This is How We Express Our Love in Uncommon Languages

This is How to Love in a Few of Our Favorite Uncommon Languages

No matter the language, country, or culture, one of the most universal and powerful phrases you can say to express feelings to another person is also one of the most basic: “I love you.” It’s what lovers say after a romantic evening, what siblings say to each other despite the unavoidable bickering, what friends say to one another, what people say to their pets and what they hope their pets think back to them.

 

Je t’aime, te amo, ich liebe dich…

 

In some cultures, I love you has a much stronger, more specific, or direct connotation than what we typically think in American culture. Men in more traditional places might refrain from using the phrase to avoid the appearance of excessive emotion. It might also be that there is no uniform approach to saying “I love you”; it could come off as expressing attraction or just a friendly, intimate gesture.

 

Whatever your reason for wanting to say it, what should you do if you’re in a foreign country, speaking with a non-native English speaker, or just want the phrase to have deeper meaning with a foreigner?

 

Bulgarian

If you’re taking a trip to visit a friend or find your true love in this delightful Balkan nation, try to forget any of the stereotypes you may have picked up beforehand. Bulgarian men are said to be rigid and emotionless and Bulgarian women the opposite. But whether you’re thanking your dear friend for housing you or pouring out your soul, “Обичам те” is the thing to say (pronounced like “Obicham te”).

 

Bonus points: If you use “Ти значиш толкова много за мен” (Ti znachish tolkova mnogo za men). This translates to, “You mean so much to me.”

 

 

Croatian

After spending time enjoying the luscious Croatian beaches on the Adriatic Sea with your significant other, take a sip of rakija, look deep in their eyes, and say, “Volim te”. Croats have a reputation of being romantic, so fingers crossed you hear “I ja tebe” right back.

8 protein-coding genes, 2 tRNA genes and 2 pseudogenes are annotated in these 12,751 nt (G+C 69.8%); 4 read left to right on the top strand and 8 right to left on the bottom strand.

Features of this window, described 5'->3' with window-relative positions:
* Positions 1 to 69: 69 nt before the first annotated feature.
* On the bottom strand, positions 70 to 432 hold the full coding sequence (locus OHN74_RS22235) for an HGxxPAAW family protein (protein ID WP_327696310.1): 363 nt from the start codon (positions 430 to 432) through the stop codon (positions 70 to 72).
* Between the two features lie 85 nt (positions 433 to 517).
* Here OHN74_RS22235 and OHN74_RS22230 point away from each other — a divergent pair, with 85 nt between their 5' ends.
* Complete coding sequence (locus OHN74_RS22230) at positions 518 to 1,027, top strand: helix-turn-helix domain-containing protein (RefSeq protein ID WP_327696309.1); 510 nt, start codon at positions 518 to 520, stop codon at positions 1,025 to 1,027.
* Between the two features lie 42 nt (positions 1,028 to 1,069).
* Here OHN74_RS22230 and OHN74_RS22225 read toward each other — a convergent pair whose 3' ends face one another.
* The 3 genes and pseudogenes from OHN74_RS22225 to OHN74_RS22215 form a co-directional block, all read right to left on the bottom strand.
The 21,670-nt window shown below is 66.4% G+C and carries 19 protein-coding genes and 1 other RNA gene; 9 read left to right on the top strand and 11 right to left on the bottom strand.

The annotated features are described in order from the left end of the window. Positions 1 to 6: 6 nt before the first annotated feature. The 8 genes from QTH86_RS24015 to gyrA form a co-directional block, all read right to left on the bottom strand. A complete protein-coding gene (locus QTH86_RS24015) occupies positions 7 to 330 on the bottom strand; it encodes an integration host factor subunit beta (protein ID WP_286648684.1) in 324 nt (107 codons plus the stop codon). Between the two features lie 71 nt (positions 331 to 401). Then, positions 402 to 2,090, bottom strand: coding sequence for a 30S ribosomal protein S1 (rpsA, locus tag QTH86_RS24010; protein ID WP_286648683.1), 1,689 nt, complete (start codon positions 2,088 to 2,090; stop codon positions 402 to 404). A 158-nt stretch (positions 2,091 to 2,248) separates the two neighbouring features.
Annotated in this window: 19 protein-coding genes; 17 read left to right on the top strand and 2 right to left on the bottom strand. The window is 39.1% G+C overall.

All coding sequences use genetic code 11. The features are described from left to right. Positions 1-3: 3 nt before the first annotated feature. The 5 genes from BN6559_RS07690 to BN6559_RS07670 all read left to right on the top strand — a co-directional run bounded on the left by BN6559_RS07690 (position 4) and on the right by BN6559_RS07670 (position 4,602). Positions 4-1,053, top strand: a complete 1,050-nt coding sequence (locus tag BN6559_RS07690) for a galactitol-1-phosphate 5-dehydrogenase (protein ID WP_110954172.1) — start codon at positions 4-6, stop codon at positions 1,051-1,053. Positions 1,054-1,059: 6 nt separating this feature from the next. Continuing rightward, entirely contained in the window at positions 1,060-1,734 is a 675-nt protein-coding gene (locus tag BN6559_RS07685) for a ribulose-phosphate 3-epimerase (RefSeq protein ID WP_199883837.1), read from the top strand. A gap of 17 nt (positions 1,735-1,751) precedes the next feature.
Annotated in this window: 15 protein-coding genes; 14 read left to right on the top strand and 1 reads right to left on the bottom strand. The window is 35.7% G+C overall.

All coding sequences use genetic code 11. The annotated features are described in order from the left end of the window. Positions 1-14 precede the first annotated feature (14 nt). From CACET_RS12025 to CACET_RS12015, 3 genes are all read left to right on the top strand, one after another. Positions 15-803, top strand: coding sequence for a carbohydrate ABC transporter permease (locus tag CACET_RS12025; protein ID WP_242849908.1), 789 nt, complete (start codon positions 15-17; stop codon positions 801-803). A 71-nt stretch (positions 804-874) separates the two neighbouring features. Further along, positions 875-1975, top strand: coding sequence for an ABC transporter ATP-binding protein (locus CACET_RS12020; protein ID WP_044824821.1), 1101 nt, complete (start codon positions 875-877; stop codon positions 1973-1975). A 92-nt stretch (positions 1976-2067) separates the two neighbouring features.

Bonus points: Croats often use diminutives with cute animals as nicknames for their lovers. Call him lavu (little lion) or her a zečiću (little bunny), but try and refrain from doing so to anyone you aren’t romantically affiliated with.

 

 

Georgian

What better place to tell your partner you love them than Georgia, the birthplace of wine. Order a pitcher of the house wine, don’t let any juice from your khinkali dribble down your chin, and profess your feelings, saying “მე შენ მიყვარხარ” (sounds like “meh shen mik-varkhar”).

 

Bonus points: It may be cheesy, and it may never be useful in conversation, but if you manage to tell your Georgian lover “ჩემი გული სიყვარულმა აალაპარაკ” (chemi guli sik`varulma aalaparaka), they’ll be so impressed they forget that it means “My heart speaks the language of love.”

 

 

Igbo

If you find yourself spending time with your lovely Nigerian significant other tucked away in some romantic corner of Lagos, what you might want to say is, “A Hụrụ M Gị N’anya”.

 

Bonus points: If you really want to strum their heartstrings, “Ihunanya m bu nke gi mgbe nile” would be quite the poetic way to do so (My love is yours forever).

 

 

Kannada

Indian men might have a reputation – whether true or not – of not being very expressive when it comes to relationships and romantic feelings. If you’re seeing an Indian man, it might be for the best not to expect showers of mushy words and lovey-dovey phrases, but you’ll know what he does and how he acts how he feels towards you. However, if the chance does come up, the Kannada people in the western and southwestern provinces of Goa and Karnataka say, “ನಾನು ನಿನ್ನನ್ನು ಪ್ರೀತಿಸುತ್ತೇನೆ” (Nānu ninnannu prītisuttēne).

 

 

Chichewa

Down in the warm heart of southern Africa, while touring Malawi, Mozambique, Zambia, or Zimbabwe, you might find yourself falling for more than just the lush nature, expansive beaches, and delectable cuisine. The right phrase can make all the difference under the romantic African stars, which, in this case, would be “ndimakukondani”

 

Bonus points: The brazen or courageous among you might go out on a limb and say “ndimakonda nkhope yako yokongola”, which means “I love your beautiful face”. No promises on how well that will go over.

 

 

No matter the language, even if you won’t remember these phrases, finding the right things to say and do will make all the difference in the world. And for those times where you need to translate your love for your sweetheart, Ata Translation Agency is here to help. We work with a network of over 10,000 translators to provide top-quality services in more than 300 languages. Send us your documents now for a free quote.

About the Author:

Daniel is based out of Chicago and works as a writer, editor, and translator.

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